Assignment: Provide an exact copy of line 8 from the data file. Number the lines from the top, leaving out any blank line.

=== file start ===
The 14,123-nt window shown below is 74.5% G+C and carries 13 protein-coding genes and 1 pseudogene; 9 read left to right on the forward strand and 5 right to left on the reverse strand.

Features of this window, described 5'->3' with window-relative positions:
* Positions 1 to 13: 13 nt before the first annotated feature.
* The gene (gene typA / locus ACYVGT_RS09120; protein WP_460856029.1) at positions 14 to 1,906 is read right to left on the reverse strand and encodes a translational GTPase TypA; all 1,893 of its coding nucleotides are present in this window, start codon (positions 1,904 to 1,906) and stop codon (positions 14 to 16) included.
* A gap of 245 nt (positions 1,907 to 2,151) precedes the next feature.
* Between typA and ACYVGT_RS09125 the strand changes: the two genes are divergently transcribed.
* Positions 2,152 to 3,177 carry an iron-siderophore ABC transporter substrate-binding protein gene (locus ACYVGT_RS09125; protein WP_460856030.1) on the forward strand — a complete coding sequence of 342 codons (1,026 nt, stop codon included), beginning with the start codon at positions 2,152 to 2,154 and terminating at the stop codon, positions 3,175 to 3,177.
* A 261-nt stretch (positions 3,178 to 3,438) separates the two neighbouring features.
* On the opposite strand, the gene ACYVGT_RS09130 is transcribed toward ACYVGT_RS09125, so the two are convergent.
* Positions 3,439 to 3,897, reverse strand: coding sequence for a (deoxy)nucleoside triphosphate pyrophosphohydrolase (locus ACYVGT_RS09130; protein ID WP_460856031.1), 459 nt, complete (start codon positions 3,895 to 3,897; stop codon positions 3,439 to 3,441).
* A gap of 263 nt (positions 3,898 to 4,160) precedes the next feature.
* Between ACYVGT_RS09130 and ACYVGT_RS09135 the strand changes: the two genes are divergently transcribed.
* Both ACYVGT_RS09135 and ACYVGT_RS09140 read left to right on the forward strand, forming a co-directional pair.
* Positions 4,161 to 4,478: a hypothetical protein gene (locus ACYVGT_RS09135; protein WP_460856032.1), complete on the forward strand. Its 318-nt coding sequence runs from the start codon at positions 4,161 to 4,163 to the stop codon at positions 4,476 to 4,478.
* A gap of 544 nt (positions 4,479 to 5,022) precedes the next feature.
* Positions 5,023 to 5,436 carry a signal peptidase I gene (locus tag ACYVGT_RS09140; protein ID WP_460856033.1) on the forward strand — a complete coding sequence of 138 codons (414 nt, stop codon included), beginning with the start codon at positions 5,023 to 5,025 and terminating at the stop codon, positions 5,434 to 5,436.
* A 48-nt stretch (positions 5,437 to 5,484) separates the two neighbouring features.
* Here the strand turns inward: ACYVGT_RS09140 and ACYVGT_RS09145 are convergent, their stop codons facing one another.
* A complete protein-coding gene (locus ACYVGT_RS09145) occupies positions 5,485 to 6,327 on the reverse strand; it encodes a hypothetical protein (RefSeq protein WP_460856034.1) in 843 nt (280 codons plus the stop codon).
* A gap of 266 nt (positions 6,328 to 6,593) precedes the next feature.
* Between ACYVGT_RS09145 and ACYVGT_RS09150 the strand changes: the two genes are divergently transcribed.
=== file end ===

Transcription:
* A 261-nt stretch (positions 3,178 to 3,438) separates the two neighbouring features.